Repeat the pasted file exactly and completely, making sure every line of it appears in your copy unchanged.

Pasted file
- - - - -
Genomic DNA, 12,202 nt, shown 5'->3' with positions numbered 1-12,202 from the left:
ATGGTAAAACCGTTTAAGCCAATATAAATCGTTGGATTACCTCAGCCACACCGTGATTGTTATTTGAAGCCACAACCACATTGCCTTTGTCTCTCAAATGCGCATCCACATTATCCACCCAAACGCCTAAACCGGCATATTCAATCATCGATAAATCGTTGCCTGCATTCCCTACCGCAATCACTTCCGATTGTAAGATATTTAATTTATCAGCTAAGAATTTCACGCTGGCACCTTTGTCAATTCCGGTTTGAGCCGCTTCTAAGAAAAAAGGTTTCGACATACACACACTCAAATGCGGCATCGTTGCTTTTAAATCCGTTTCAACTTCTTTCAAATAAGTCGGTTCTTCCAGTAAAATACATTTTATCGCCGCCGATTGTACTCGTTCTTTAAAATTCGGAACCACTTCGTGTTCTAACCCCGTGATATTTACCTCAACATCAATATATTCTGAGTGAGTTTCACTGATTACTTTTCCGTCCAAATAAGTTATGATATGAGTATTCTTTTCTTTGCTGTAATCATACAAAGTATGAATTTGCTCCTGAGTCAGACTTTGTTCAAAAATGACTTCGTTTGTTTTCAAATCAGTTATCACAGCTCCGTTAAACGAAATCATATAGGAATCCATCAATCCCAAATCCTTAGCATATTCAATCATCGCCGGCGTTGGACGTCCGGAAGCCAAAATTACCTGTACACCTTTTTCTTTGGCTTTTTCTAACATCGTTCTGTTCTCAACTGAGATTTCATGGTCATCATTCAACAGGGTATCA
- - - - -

Genomic DNA, 12,202 nt, shown 5'->3' with positions numbered 1-12,202 from the left:
ATGGTAAAACCGTTTAAGCCAATATAAATCGTTGGATTACCTCAGCCACACCGTGATTGTTATTTGAAGCCACAACCACATTGCCTTTGTCTCTCAAATGCGCATCCACATTATCCACCCAAACGCCTAAACCGGCATATTCAATCATCGATAAATCGTTGCCTGCATTCCCTACCGCAATCACTTCCGATTGTAAGATATTTAATTTATCAGCTAAGAATTTCACGCTGGCACCTTTGTCAATTCCGGTTTGAGCCGCTTCTAAGAAAAAAGGTTTCGACATACACACACTCAAATGCGGCATCGTTGCTTTTAAATCCGTTTCAACTTCTTTCAAATAAGTCGGTTCTTCCAGTAAAATACATTTTATCGCCGCCGATTGTACTCGTTCTTTAAAATTCGGAACCACTTCGTGTTCTAACCCCGTGATATTTACCTCAACATCAATATATTCTGAGTGAGTTTCACTGATTACTTTTCCGTCCAAATAAGTTATGATATGAGTATTCTTTTCTTTGCTGTAATCATACAAAGTATGAATTTGCTCCTGAGTCAGACTTTGTTCAAAAATGACTTCGTTTGTTTTCAAATCAGTTATCACAGCTCCGTTAAACGAAATCATATAGGAATCCATCAATCCCAAATCCTTAGCATATTCAATCATCGCCGGCGTTGGACGTCCGGAAGCCAAAATTACCTGTACACCTTTTTCTTTGGCTTTTTCTAACATCGTTCTGTTCTCAACTGAGATTTCATGGTCATCATTCAACAGGGTATCA